Cassano played in all six of Italy's matches and scored one goal against the Republic of Ireland during Euro 2012,[108] where the Italians reached the final, losing 4–0 against Spain.[109] In the semi-final against Germany, Cassano set up Mario Balotelli's first goal of the match.[110] Cassano wore the number 10 shirt for Italy throughout the tournament. In July 2012, he was fined by UEFA for making a homophobic comment at a press conference during Euro 2012. At the conference, when asked if he thought there were any homosexual players in the Italian team, he replied, "I hope there are none." He later issued a statement saying he had been misinterpreted.[111]

Despite not featuring during the qualification campaign, Cassano was selected in Italy's squad for the 2014 World Cup.[112] On 20 June 2014, at the age of 31, Cassano made his World Cup debut as a substitute in a 1–0 loss to Costa Rica.[113] He also appeared as a substitute in Italy's 1–0 defeat to Uruguay, in their final group match on 24 June, which resulted in Italy's elimination in the first round of the tournament for the second consecutive time.[114] Cassano was criticised by the press for his poor performances and lack of fitness, as he failed to improve his team's results and did not provide pace and creativity to the team's attacking plays.[17] This would be his final appearance for Italy, as he was no longer called up by Italy's new manager, Antonio Conte, after the tournament.

Style of play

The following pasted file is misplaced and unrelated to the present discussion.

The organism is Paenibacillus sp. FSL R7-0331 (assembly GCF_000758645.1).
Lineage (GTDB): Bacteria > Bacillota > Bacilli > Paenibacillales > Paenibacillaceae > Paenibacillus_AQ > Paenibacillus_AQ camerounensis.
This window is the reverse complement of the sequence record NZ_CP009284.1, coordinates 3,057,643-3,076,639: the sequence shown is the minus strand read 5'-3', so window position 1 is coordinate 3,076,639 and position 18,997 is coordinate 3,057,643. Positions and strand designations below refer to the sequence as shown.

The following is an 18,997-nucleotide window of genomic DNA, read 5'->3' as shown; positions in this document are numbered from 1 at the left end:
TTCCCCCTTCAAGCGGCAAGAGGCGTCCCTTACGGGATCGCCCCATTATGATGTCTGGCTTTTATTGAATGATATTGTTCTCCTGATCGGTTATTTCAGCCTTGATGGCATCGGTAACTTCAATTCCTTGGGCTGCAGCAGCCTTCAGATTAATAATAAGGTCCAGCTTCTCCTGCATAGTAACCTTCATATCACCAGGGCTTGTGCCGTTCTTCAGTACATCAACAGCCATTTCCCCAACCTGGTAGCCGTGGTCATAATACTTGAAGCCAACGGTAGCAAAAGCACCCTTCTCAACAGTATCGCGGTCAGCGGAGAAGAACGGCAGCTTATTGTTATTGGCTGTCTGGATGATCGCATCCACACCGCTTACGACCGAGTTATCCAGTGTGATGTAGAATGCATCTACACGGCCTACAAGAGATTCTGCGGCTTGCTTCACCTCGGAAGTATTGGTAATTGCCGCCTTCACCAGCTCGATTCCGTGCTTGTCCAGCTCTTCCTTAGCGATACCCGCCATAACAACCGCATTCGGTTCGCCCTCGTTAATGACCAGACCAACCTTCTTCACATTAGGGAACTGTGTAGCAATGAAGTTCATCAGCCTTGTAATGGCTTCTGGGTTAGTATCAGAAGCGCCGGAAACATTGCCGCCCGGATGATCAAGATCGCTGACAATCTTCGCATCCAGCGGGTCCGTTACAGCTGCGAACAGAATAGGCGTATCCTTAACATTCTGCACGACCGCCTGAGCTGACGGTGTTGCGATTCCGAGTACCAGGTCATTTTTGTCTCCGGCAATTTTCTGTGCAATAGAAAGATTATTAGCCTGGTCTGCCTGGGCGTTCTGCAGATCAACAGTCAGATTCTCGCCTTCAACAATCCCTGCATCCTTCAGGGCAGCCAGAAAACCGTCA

A creative forward, or fantasista, in Italian,[115][116] who usually functioned as an assist provider in his teams, due to his ability to create chances for teammates[116][117][118] (Cassano himself once stated that he preferred creating goals to scoring them),[119] Cassano was capable of playing anywhere along or behind the front-line, on either flank or through the centre of the pitch; in addition to his usual role as a second striker, he was able to act as an advanced playmaker, and was also deployed in a central role as a main striker, as a false-9, or even as a winger on occasion.[116][120][121] Cassano has been described as a player who was "skillful and intelligent on the ball" who possessed "excellent vision and also impresses with his eye for goal".[122][123] His best technical qualities were his trapping skills, control, dribbling, crossing ability and passing accuracy;[122][124] although naturally right-footed, he could also strike well with either foot.[123] In addition to his skills, touch and excellent technique, Cassano also possessed considerable upper-body strength and balance, which aided him in defending the ball with his back to goal despite his diminutive stature, and allowed him to retain possession in tight spaces, while his technical ability and acceleration enabled him to beat defenders in one on one situations, or when dribbling at speed.[123][125][126] He was also effective from set-pieces and penalties.[127]